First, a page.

I was taken aback when I read the two-word comment describing Mississippians’ most searched-for internet recipe. But there it was in the list of most popular recipe searches for every state. Turns out, Google keeps up with our midnight searches for “How to turn milk into buttermilk” and “Why is my cheesecake cracking?" I refuse to believe the majority of us don’t know how to make cornbread or have a wealth of family cornbread recipes readily available. This is Mississippi, for Pete’s sake, the state in which we’re taught to love and bake cornbread from the time we can walk.
Also, I’m not sure the word, “figures” was meant in a positive way. What are they saying, our culinary tastes are banal? I speak for all Mississippians when I say we’re proud of our dependence on the bread that’s the cornerstone of our dinner tables.
Back to the Google list – I’m shocked that cooks in Massachusetts, home of the first Thanksgiving, need the most help in cooking a turkey. However, it’s not hard to believe folks in Michigan regularly search for a good gravy recipe…but Alabama’s great southern cooks? That must be an error, Google.
However, I can believe Washington State needs more assistance than others in frying chicken. Down here, we’re experts at frying as well as baking, roasting and grilling our biggest agricultural export.
Here’s a little background on the bread that’s graced our dinner tables for centuries. Unbelievably, besides “cornbread,” there are over 350 names for skillet bread made with cornmeal. Johnnycakes, corn pone, hoecake and crackling are most commonly used, as least in our part of the country. Surprisingly, Mississippi can’t take credit for inventing one of our favorite breads.
Historical records show that starving pilgrims learned how to make cornbread in 1620 from the local Indians, who showed them how to grind and use corn for eating during the first cold winter at Plymouth Rock. When the Pilgrims landed, most of the wheat they had brought from England had spoiled on the long voyage. So, cornbread played a valuable role in keeping the Pilgrims going and in the long run, in fueling our forefathers as they built our nation.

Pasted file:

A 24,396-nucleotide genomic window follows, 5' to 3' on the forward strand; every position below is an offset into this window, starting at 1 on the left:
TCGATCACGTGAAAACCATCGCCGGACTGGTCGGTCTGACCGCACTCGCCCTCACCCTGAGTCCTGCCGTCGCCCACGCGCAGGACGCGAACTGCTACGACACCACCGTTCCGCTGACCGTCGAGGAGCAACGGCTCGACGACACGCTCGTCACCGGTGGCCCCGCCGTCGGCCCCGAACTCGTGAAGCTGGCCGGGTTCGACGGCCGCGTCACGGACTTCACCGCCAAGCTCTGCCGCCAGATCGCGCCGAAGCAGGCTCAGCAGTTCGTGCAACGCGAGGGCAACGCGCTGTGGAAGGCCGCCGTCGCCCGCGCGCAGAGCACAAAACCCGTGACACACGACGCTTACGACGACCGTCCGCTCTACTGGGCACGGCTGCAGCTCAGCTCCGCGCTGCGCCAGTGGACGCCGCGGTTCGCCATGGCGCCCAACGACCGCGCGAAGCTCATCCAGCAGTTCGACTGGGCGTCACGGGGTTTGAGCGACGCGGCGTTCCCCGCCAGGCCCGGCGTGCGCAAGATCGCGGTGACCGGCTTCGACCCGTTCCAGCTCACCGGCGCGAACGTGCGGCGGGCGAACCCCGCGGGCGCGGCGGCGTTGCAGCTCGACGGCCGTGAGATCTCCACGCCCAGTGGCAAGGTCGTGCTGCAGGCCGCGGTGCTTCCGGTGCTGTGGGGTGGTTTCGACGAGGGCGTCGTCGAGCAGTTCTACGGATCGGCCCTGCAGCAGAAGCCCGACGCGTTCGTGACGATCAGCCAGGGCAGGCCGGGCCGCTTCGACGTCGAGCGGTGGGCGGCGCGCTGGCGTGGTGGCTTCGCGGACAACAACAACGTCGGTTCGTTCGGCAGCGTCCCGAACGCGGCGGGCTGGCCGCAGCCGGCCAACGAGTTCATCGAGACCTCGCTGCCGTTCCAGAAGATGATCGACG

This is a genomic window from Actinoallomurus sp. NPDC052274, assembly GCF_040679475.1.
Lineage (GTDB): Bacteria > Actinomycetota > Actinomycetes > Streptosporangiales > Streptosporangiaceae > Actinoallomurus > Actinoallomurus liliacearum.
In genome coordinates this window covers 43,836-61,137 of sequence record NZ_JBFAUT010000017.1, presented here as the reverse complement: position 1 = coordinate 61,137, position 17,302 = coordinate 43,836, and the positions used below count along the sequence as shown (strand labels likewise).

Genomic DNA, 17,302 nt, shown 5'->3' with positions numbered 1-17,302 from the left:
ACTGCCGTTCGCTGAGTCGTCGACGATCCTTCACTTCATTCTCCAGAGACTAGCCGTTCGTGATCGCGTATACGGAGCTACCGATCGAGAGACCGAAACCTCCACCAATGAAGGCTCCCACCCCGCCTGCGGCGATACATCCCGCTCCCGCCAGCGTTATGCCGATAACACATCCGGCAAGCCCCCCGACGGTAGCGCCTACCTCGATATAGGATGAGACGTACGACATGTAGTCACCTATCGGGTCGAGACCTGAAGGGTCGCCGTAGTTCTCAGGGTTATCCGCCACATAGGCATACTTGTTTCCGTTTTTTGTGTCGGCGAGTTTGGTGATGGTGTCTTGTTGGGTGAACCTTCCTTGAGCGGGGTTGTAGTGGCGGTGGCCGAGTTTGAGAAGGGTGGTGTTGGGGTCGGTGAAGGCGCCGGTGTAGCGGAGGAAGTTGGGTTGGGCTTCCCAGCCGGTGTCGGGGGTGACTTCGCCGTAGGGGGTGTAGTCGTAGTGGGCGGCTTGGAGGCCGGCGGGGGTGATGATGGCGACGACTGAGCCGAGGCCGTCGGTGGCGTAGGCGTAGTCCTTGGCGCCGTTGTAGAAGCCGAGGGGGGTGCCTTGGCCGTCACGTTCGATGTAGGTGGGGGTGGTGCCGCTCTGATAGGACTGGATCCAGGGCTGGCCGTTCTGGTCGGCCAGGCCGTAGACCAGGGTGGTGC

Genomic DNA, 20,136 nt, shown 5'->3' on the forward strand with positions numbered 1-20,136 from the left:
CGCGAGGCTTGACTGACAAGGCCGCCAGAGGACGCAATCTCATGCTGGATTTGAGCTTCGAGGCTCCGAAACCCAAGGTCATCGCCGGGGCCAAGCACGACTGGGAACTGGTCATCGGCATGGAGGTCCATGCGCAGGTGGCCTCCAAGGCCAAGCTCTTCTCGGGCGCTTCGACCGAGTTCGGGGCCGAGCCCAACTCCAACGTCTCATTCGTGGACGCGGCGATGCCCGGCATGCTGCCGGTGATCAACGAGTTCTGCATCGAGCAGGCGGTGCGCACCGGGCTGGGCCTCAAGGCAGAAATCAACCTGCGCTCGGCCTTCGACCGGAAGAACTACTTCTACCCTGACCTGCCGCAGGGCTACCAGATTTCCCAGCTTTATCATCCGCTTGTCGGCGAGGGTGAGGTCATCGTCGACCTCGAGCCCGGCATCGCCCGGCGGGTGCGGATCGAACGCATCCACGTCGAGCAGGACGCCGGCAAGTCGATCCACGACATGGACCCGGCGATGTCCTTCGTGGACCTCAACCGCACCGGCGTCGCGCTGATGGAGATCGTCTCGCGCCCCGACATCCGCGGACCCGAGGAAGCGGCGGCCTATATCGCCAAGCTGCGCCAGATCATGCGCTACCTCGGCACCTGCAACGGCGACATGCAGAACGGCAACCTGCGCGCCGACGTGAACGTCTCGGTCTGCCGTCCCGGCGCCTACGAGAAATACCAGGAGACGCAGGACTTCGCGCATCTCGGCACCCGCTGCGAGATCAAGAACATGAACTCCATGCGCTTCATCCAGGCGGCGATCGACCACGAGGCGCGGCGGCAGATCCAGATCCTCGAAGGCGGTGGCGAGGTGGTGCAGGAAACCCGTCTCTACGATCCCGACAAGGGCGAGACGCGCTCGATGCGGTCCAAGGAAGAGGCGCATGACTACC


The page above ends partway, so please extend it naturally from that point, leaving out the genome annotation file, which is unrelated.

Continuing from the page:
Fast forward nearly 300 years and we’re still a nation that loves its cornbread.
I grew up eating cornbread on a near-daily basis, but don’t have time now to make it very often. The good news is, delicious skillet bread is as close as your local diner and most notable, Ridgeland’s Cock of the Walk at the Reservoir.
Their signature bread is served in the most delightful way with fried catfish and turnip greens. Waiters in charge of flipping hot bread from a sizzling skillet to waiting plates claim guests come from around the country to watch the show and partake of crunchy, delicious, straight-from-the-skillet cornbread.
In my own kitchen, a bowl of thick chili during the winter wouldn’t be the same without a side of hot, buttery cornbread. After trying a couple of versions, I settled on one with a liberal dose of buttermilk. The rich dairy product creates moist, smooth slices.
Before you ask, I wouldn’t dream of adding sugar to my cornbread. I’ll leave that to our northern friends.
To make my go-to buttermilk cornbread, heat the oven to 450 degrees, add a little oil in the bottom of an 8-inch cast iron skillet and place it in the oven for about five minutes.
While the oil is heating, combine a cup of yellow cornbread with a tablespoon of all-purpose flour, 1-1/2 teaspoons of baking powder and quarter teaspoon each of baking soda and salt.
In a smaller bowl, whisk together a cup of buttermilk and one egg, then add to dry ingredients. Stir wet and dry mixtures together just until moistened, pour into the hot skillet and bake at 20 minutes or until top is golden.
The weather’s a little too warm for chili, so to get my cornbread fix, it’s time for a light and colorful cornbread salad. Several recipes can be found for the layered dish, including those with a Mexican theme courtesy of beans, salsa and cheese. I prefer the light southern version made with two of my favorite ingredients, bacon and tomatoes. Bolstered by a light base of Mississippi’s most googled recipe, it’s the perfect way to welcome spring.
It’s Spring Cornbread Salad
16 ounces cornbread muffin mix
2/3 cup milk
1 pound bacon
1/2 cup sweet pickle juice
1-1/2 cups mayonnaise
1 yellow onion, finely chopped
1 green bell pepper, finely chopped
2 tomatoes, diced
1 cup chopped sweet pickles
Preheat oven to 350 degrees. Lightly grease a 9x13 inch pan.
Combine the cornbread muffin mix, eggs and milk, stir until just combined. Pour batter into the prepared pan. Bake for 20 to 30 minutes or until a knife inserted in the center comes out clean. Set aside to cool. When bread is cool, crumble into bite-size chunks.
In a large skillet, cook bacon until evenly brown. Drain, crumble and set aside.
In a small bowl, whisk together the pickle juice and mayonnaise and set aside.
In a large bowl layer one-half of the crumbled cornbread followed by the onion, pepper, tomatoes and pickles. Drizzle with one-half of the dressing and repeat. Top with bacon and chill for 1 hour.